Summary of Program

There is no universal way to prepare for a governmental audit, investigation or inspection. The employment laws governing your workplace have different compliance requirements and governmental agencies have different agendas and degrees of power. This seminar will include tips on whether, and how to, conduct a self audit; understanding the do’s and

On May 9, 2016 the EEOC issued yet another “guide” – this time to outline its position on when and how leave must be granted for reasons related to an employee’s disability under the AmericansBeth-West-15_web
with Disabilities Act (“ADA”).  The publication, entitled “Employer-Provided Leave and the Americans with Disabilities Act,” contains information on the

The Department of Fair Employment and Housing (“DFEH”) recently issued new guidance for employers to prevent discrimination against transgender employees, who are protected under California’s Fair Employment & Housing Act (“FEHA”). Since 2012, FEHA protection has been extended to include gender identity and gender expression categories, and defines “gender expression” to mean a “person’s gender-related appearance and behavior whether or not stereotypically associated with the person’s assigned sex at birth.” The DFEH’s new brochure, called “Transgender Rights in the Workplace” (available here), makes clear that employers must allow transgender employees access to restroom, shower, locker room and other such facilities that correspond with their gender identity. It also suggests that providing individual or unisex restrooms, where possible, can enhance privacy for all employees.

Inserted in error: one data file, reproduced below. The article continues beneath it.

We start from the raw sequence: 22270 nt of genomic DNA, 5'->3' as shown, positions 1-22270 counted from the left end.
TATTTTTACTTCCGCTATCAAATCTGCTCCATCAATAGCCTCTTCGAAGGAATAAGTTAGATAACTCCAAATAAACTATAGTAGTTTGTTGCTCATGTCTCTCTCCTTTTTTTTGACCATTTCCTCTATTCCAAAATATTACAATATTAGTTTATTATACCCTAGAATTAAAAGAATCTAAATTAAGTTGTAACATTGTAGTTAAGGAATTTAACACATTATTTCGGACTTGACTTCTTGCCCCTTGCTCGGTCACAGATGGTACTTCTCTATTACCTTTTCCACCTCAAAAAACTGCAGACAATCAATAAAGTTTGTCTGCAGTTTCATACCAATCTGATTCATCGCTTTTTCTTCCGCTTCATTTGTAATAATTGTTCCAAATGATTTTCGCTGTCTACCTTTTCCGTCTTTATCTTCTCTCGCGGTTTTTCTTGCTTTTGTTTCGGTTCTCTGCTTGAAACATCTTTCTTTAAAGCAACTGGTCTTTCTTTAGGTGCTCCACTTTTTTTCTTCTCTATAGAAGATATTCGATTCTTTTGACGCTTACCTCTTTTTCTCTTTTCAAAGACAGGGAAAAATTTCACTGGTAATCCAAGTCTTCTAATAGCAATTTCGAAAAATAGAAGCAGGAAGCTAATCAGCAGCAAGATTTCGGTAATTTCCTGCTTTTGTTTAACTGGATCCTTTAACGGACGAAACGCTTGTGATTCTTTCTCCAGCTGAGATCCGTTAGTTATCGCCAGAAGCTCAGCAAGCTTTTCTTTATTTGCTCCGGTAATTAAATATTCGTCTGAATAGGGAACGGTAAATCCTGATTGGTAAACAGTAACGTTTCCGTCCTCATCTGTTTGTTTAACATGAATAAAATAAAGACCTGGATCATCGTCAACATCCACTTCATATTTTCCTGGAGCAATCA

Continue Reading DFEH Releases New Guidance Regarding Transgender Employees

The Ninth Circuit recently held that during an EEOC investigation, employers can be forced to produce “pedigree information” (i.e., name, telephone number, address, and Social Security number) of their employees or employment applicants. The decision broadens the scope of information that the EEOC can obtain during its investigations and gives the EEOC further grounds to investigate beyond what is arguably “necessary” to make a determination on an EEOC charge.
Continue Reading Ninth Circuit Allows EEOC To Obtain Private Employee Information During Investigations

The EEOC issued a press release on July 20, 2015 announcing that the federal appeals court has dismissed Abercrombie & Fitch’s (“AF”) appeal of the EEOC’s religious discrimination case because AF made the decision to settle the case following the U.S. Supreme Court’s ruling.

Below is a summary of the court proceedings.Beth-West-15_web

The case arose when Samantha Elauf, then a teenager who wore a headscarf or hijab as part of her Muslim faith, applied for a job at an AF store in her hometown of Tulsa, Okla.  She was denied hire for failing to conform to the company’s “look policy,” which AF claimed banned head coverings.  Elauf then filed a charge with the EEOC, alleging religious discrimination, and the EEOC filed suit against AF charging that the company refused to hire Elauf due to her religion, and that it failed to accommodate her religious beliefs by making an exception to its “look policy” prohibiting head coverings.  The trial court granted summary judgment on liability to EEOC after holding that the evidence established that Elauf wore the hijab as part of her Muslim faith, that AF was on notice of the religious nature of her practice, and that it refused to hire her as a result.  A jury subsequently awarded Elauf damages for the discrimination.

Continue Reading The Final Resolution of EEOC v. Abercrombie & Fitch After the U.S. Supreme Court’s Decision